Bluffton (S.C.) Today

By: Jennifer Saba You can't turn the corner these days without some newspaper executive singing about hyperlocal content and its companion, community journalism. Throw in a refrain about a "platform agnostic" newsroom and it becomes the industry's latest anthem. Lots of papers are talking about this, and some have initiated sweeping changes. But one small paper tucked at the bottom of South Carolina nailed the concept way back in April 2005, and is now seeing the benefits.

Bluffton Today embraced two audacious strategies: It launched the free paper distributed seven days a week to the entire market ? not just select, desirable demos ? and a Web site that truly depended on the community, one feeding off the other.

The idea, explains Publisher Tim Anderson, was to take content posted on the Web site's blogs and put some but not all of it into the print product. "We also use the blogs internally, and we encourage our newsroom staff to post an idea or ask a question and see if we could get feedback," he says.

But Bluffton Today doesn't merely consist of community contributions. Anderson says the percentage of user-generated content, including the more traditional letters to the editor, amounts to less than a fifth of each day's offerings.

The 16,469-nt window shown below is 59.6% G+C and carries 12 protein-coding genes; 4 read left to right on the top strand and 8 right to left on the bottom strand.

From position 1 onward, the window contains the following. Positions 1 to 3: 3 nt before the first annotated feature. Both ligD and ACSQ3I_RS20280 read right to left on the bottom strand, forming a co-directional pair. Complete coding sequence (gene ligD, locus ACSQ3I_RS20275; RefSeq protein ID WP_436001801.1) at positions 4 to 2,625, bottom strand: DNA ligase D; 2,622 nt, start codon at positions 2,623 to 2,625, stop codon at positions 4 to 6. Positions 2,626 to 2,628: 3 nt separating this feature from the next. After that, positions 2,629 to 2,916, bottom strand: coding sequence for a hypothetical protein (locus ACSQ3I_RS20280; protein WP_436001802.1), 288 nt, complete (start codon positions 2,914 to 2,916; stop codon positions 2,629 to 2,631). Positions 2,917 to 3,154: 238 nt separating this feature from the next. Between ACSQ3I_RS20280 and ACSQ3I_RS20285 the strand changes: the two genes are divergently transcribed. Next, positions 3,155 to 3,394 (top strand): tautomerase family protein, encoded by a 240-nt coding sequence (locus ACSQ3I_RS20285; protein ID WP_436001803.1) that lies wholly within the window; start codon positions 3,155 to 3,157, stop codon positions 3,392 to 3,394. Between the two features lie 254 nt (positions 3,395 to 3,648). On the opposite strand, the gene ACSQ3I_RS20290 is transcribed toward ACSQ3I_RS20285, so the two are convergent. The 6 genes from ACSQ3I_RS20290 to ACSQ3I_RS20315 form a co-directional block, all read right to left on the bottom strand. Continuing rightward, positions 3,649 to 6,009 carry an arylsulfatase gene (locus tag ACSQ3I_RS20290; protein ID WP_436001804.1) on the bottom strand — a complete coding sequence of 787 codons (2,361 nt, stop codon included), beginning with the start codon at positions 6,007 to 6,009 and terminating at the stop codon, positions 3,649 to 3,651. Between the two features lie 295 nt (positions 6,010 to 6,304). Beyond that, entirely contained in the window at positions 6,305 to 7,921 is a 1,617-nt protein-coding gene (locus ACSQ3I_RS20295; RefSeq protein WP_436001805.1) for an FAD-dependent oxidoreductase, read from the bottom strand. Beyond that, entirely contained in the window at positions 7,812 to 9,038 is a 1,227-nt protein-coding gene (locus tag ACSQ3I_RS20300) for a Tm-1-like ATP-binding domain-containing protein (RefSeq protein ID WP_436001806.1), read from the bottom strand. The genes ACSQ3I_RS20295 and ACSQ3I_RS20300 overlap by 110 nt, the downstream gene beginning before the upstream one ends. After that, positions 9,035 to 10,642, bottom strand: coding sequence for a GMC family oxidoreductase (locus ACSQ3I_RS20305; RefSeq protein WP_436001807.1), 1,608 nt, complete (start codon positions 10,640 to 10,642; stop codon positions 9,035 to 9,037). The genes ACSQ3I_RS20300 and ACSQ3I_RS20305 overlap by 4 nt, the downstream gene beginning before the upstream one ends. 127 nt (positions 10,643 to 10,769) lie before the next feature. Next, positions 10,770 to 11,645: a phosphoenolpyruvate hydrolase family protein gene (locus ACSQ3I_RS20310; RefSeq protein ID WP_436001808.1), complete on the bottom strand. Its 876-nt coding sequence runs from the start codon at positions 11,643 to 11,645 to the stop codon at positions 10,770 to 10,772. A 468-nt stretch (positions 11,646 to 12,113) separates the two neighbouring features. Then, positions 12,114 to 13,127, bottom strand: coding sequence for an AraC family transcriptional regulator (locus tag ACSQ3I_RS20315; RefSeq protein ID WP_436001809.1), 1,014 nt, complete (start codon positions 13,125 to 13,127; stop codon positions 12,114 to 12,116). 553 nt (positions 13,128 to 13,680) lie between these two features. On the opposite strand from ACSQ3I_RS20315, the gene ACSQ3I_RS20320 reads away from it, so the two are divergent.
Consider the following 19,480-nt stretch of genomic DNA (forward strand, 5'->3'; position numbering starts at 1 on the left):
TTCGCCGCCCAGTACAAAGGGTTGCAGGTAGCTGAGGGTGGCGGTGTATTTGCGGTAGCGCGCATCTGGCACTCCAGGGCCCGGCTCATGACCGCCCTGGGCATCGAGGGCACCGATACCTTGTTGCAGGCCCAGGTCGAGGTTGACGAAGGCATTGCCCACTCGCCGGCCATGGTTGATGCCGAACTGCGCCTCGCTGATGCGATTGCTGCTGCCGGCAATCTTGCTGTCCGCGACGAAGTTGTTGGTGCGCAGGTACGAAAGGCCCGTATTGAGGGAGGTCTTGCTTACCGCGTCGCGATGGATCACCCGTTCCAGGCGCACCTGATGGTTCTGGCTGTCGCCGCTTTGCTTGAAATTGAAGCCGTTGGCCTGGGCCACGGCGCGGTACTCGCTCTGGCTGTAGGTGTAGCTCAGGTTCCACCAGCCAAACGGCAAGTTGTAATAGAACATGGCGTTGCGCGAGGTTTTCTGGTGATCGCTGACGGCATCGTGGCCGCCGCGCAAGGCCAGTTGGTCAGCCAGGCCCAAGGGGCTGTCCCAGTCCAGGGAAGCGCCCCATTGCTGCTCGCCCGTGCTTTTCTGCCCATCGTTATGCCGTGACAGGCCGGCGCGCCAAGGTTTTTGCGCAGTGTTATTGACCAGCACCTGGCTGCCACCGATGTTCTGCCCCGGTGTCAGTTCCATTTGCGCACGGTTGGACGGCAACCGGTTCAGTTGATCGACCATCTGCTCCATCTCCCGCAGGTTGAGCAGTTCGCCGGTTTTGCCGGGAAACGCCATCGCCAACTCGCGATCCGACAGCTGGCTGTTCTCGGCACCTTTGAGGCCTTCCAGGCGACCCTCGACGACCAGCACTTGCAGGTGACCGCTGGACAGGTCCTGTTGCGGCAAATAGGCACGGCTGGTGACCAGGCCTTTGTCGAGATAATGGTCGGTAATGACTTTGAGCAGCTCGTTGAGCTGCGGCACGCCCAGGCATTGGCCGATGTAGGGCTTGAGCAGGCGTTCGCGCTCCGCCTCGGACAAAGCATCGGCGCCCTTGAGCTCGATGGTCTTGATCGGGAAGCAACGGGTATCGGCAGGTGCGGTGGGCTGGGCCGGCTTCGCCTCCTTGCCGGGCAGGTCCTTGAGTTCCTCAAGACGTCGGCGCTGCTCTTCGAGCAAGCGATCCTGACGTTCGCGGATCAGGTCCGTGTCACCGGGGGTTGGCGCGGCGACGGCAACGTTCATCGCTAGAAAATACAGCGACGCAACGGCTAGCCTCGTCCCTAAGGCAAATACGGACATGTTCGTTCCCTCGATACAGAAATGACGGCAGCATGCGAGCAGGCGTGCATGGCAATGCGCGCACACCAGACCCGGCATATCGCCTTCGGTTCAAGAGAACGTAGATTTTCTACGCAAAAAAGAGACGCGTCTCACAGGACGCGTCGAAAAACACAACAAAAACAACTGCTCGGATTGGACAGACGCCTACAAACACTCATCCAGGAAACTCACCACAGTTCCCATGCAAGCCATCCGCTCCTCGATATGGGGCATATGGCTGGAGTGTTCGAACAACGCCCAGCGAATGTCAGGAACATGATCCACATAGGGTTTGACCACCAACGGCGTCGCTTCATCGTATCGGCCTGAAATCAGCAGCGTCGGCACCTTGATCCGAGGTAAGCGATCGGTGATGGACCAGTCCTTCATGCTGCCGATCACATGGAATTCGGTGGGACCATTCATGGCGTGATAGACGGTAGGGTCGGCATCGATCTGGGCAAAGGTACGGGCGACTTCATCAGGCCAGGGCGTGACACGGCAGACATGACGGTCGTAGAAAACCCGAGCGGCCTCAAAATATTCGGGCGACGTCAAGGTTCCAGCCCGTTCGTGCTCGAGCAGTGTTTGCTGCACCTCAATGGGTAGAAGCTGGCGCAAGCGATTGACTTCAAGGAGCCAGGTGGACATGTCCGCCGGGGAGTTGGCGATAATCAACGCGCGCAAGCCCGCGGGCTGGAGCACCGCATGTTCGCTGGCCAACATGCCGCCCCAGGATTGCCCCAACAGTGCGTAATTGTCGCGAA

Steve Yelvington, vice president of strategy and content at parent company Morris Digital Works, says "has enabled the newspaper to have a resource for reporting." He explains that while it does print some blog content in the print edition, the staff treats the posts as potential story ideas and reports some out.

During the past two years, Bluffton Today and its Web site have continued to make strides. The paper distributes 18,000 copies, mostly to homes, and only 2% of the market has called to cancel. (When Morris Communications first embarked on the concept, executives were expecting 40% to ask for stops.) During Bluffton Today's first audit in October 2005, Certified Audit of Circulations (CAC) found 57% of the market read the paper regularly. By February 2007, that number jumped to 72%.

Its Web numbers are equally solid. While traffic has plateaued in general ? in May, it attracted 78,227 unique visitors ? people are spending more time on the site, posting comments on blogs and uploading photos. On average, each unique user visits for about 11 minutes a day, up from six minutes when it first started. And 65% of those visitors return more than once a day, says Online Manager Lisa Smith.

Registration is not required to read, unless someone wants to start a blog or post pictures. About 8,600 people have registered, and Smith says about 300 people are blogging.

Morris is just as pleased ? and Yelvington confirms the company plans to roll the concept out to other markets.


No comments on this item Please log in to comment by clicking here